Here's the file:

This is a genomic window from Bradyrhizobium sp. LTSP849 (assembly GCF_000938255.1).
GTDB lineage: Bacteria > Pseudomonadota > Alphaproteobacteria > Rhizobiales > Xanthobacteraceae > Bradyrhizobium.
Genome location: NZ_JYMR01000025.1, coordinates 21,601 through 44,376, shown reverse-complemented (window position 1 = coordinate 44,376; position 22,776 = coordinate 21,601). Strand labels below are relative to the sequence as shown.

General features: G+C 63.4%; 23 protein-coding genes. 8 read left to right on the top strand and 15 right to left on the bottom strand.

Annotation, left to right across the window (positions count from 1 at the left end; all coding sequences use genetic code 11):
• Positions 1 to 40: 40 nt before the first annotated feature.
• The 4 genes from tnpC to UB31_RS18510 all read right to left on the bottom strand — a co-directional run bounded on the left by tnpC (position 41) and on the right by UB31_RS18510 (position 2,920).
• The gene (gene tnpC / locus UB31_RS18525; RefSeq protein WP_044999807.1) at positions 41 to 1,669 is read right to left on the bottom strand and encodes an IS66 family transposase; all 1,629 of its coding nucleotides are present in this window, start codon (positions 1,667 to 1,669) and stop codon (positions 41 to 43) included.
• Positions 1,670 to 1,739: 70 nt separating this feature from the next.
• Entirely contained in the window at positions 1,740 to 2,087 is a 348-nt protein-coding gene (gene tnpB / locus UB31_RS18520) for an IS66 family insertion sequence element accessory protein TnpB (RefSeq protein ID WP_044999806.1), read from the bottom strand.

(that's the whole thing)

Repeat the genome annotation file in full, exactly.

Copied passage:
This is a genomic window from Bradyrhizobium sp. LTSP849 (assembly GCF_000938255.1).
GTDB lineage: Bacteria > Pseudomonadota > Alphaproteobacteria > Rhizobiales > Xanthobacteraceae > Bradyrhizobium.
Genome location: NZ_JYMR01000025.1, coordinates 21,601 through 44,376, shown reverse-complemented (window position 1 = coordinate 44,376; position 22,776 = coordinate 21,601). Strand labels below are relative to the sequence as shown.

General features: G+C 63.4%; 23 protein-coding genes. 8 read left to right on the top strand and 15 right to left on the bottom strand.

Annotation, left to right across the window (positions count from 1 at the left end; all coding sequences use genetic code 11):
• Positions 1 to 40: 40 nt before the first annotated feature.
• The 4 genes from tnpC to UB31_RS18510 all read right to left on the bottom strand — a co-directional run bounded on the left by tnpC (position 41) and on the right by UB31_RS18510 (position 2,920).
• The gene (gene tnpC / locus UB31_RS18525; RefSeq protein WP_044999807.1) at positions 41 to 1,669 is read right to left on the bottom strand and encodes an IS66 family transposase; all 1,629 of its coding nucleotides are present in this window, start codon (positions 1,667 to 1,669) and stop codon (positions 41 to 43) included.
• Positions 1,670 to 1,739: 70 nt separating this feature from the next.
• Entirely contained in the window at positions 1,740 to 2,087 is a 348-nt protein-coding gene (gene tnpB / locus UB31_RS18520) for an IS66 family insertion sequence element accessory protein TnpB (RefSeq protein ID WP_044999806.1), read from the bottom strand.